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Medication and aggressiveness in real-world schizophrenia. Results from the FACE-SZ dataset

Abstract : INTRODUCTION: The primary objective of this study was to determine if second-generation antipsychotic (SGA) administration was associated with lower aggressiveness scores compared to first-generation (FGA) in schizophrenia (SZ). The secondary objective was to determine if antidepressants, mood stabilizers, and benzodiazepines administration were respectively associated with lower aggressiveness scores compared to patients who were not administered these medications. METHODS: Three hundred thirty-one patients with schizophrenia (N = 255) or schizoaffective disorder (N = 76) (mean age = 32.5 years, 75.5 % male gender) were systematically included in the network of FondaMental Expert Center for Schizophrenia and assessed with the structured clinical interview for DSM-IV Axis I disorders and validated scales for psychotic symptomatology, insight, and compliance. Aggressiveness was measured by the Buss-Perry Aggression Questionnaire (BPAQ) score. Ongoing psychotropic treatment was recorded. RESULTS: Patients who received SGA had lower BPAQ scores than patients who did not (p = 0.01). More specifically, these patients had lower physical and verbal aggression scores. On the contrary, patients who received benzodiazepines had higher BPAQ scores than patients who did not (p = 0.04). No significant difference was found between BPAQ scores of patients respectively being administered mood stabilizers (including valproate), antidepressant, and the patients who were not. These results were found independently of socio-demographical variables, psychotic symptomatology, insight, compliance into treatment, daily-administered antipsychotic dose, the way of antipsychotic administration (oral vs long acting), current alcohol disorder, and daily cannabis consumption. CONCLUSION: The results of the present study are in favor of the choice of SGA in SZ patients with aggressiveness, but these results need further investigation in longitudinal studies. Given the potent side effects of benzodiazepines (especially dependency and cognitive impairment) and the results of the present study, their long-term prescription is not recommended in patients with schizophrenia and aggressive behavior.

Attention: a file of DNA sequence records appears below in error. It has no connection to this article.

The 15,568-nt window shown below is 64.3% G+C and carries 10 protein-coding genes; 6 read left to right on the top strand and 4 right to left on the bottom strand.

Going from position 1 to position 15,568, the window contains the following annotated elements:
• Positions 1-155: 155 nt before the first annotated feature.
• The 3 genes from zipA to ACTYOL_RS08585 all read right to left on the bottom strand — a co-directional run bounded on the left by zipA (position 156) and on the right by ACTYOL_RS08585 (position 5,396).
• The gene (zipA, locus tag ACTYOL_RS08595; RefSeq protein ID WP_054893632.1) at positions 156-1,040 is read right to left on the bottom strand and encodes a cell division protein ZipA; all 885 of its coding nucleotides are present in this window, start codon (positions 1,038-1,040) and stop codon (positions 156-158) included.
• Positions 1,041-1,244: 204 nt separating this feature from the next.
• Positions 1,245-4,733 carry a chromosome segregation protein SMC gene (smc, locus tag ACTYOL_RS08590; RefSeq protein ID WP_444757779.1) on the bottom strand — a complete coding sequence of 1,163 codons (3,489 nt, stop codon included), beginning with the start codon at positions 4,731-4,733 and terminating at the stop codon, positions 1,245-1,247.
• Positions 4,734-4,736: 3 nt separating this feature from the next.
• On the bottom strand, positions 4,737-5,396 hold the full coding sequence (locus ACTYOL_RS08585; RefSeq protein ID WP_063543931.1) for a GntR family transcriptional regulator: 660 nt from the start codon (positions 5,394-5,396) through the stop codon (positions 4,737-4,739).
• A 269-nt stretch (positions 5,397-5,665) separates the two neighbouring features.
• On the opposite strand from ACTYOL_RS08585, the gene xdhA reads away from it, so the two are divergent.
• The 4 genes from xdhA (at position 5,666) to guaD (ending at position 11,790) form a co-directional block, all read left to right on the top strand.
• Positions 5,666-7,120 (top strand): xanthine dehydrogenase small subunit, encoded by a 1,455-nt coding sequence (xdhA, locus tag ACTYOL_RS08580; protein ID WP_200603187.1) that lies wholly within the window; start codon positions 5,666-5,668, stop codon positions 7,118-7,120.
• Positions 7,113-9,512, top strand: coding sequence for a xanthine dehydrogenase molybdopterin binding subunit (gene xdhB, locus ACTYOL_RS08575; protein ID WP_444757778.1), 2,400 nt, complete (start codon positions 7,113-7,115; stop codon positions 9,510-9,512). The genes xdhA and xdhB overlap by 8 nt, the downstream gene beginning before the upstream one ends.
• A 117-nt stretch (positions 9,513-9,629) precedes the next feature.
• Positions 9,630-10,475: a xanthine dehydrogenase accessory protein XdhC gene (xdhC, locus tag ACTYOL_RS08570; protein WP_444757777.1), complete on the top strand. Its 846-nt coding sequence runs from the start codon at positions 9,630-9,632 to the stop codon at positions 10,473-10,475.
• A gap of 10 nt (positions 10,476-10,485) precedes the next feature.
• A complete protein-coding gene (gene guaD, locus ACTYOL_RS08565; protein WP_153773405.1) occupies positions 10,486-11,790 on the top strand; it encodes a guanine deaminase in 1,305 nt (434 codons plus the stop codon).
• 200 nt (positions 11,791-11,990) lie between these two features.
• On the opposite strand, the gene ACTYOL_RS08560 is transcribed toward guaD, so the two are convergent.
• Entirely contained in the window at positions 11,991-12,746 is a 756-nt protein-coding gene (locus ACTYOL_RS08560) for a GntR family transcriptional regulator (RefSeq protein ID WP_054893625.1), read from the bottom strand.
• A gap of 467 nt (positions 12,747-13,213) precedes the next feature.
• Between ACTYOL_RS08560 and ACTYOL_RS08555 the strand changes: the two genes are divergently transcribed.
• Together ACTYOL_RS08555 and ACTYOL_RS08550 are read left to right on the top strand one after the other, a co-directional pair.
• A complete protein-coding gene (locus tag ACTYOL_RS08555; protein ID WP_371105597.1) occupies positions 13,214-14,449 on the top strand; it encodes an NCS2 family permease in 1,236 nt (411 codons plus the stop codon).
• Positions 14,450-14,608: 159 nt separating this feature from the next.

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G. Fond, L. Boyer, M. Favez, L. Brunel, B. Aouizerate, et al.. Medication and aggressiveness in real-world schizophrenia. Results from the FACE-SZ dataset. Psychopharmacology, Springer Verlag, 2016, 233 (4), pp.571 - 578. ⟨10.1007/s00213-015-4167-8⟩. ⟨hal-01885753⟩



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